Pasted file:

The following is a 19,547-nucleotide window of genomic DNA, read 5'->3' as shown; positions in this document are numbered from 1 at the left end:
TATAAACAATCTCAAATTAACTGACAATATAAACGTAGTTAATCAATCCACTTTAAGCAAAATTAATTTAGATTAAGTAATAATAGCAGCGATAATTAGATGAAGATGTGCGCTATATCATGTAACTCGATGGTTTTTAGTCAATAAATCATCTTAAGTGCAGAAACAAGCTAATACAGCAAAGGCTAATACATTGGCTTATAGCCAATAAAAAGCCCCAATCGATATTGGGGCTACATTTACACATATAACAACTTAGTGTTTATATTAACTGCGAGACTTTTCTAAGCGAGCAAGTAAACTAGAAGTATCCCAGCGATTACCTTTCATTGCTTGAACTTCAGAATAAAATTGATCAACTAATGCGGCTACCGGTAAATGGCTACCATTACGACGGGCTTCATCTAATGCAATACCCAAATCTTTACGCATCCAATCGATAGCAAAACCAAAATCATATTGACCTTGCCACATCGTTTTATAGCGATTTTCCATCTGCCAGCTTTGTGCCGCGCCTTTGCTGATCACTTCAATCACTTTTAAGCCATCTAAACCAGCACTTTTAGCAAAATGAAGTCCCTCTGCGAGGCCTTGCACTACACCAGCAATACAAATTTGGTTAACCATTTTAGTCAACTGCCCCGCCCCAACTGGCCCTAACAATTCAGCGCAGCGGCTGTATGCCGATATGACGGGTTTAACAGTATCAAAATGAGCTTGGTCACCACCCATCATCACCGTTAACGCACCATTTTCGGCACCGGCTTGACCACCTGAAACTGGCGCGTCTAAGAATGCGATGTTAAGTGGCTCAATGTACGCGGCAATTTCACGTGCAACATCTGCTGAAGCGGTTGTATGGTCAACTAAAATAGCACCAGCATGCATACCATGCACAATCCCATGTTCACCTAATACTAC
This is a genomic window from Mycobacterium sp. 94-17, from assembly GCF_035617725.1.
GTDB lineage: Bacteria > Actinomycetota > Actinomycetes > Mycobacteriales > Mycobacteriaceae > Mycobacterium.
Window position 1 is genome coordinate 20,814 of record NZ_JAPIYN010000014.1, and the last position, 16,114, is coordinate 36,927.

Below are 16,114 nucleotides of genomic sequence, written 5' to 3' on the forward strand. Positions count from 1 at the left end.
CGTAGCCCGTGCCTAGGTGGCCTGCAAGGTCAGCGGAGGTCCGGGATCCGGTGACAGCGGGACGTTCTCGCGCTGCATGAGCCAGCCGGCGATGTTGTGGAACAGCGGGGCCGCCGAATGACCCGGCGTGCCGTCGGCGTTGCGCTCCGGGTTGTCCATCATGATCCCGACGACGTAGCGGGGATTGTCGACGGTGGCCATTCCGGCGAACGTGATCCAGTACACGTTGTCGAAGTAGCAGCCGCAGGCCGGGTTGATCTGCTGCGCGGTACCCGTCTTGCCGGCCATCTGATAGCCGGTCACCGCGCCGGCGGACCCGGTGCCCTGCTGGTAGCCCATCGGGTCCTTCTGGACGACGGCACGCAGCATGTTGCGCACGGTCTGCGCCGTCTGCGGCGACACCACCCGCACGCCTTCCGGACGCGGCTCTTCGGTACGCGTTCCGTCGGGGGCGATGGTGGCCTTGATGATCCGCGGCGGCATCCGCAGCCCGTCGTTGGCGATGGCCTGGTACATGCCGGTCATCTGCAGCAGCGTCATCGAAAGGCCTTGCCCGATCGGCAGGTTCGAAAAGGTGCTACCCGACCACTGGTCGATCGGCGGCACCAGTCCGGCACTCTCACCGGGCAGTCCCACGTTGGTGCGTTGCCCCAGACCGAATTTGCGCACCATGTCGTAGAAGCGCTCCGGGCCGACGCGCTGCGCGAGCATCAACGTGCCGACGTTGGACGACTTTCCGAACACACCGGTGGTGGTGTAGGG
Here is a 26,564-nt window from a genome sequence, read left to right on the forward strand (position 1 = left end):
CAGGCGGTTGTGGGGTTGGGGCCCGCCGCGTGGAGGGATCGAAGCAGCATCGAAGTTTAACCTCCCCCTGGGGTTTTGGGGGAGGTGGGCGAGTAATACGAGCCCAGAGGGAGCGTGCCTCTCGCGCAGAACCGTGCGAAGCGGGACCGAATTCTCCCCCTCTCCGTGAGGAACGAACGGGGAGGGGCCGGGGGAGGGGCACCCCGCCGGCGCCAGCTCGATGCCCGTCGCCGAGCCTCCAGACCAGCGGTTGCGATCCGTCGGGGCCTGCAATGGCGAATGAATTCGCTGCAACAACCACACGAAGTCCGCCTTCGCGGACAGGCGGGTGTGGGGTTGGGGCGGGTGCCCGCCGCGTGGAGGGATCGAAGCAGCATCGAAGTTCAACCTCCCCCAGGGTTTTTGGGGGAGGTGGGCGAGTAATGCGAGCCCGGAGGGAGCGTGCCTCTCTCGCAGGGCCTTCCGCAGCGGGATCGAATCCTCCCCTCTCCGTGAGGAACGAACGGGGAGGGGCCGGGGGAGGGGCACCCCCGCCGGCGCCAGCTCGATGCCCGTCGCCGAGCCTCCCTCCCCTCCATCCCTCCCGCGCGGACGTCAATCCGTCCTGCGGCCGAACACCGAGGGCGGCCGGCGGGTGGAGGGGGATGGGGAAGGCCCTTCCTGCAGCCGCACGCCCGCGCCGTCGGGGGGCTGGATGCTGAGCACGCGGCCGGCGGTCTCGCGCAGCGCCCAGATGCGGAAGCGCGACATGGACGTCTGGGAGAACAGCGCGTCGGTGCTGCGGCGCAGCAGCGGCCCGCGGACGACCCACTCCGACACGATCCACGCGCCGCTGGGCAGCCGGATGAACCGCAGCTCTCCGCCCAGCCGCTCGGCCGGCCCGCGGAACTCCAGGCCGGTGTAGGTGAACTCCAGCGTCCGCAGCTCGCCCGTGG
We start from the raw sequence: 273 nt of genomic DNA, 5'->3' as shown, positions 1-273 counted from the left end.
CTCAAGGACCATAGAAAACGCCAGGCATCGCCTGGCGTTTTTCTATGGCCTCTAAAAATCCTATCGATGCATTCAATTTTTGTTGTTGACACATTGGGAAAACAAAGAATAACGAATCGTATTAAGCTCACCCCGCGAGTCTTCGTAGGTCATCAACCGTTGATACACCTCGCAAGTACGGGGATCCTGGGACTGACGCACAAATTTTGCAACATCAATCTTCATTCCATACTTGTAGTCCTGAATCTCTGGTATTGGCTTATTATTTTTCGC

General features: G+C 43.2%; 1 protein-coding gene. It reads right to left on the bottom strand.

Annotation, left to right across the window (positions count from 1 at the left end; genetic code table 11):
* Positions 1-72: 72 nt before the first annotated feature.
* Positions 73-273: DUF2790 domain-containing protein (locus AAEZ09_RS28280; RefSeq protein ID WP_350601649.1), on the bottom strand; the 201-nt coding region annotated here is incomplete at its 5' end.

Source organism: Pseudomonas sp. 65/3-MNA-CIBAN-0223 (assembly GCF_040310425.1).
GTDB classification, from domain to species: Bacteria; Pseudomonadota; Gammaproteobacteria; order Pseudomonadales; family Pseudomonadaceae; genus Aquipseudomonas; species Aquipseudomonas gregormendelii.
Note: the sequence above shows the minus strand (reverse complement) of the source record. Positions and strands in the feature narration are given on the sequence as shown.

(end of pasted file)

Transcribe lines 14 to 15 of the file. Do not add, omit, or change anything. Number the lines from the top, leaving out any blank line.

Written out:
* Positions 1-72: 72 nt before the first annotated feature.
* Positions 73-273: DUF2790 domain-containing protein (locus AAEZ09_RS28280; RefSeq protein ID WP_350601649.1), on the bottom strand; the 201-nt coding region annotated here is incomplete at its 5' end.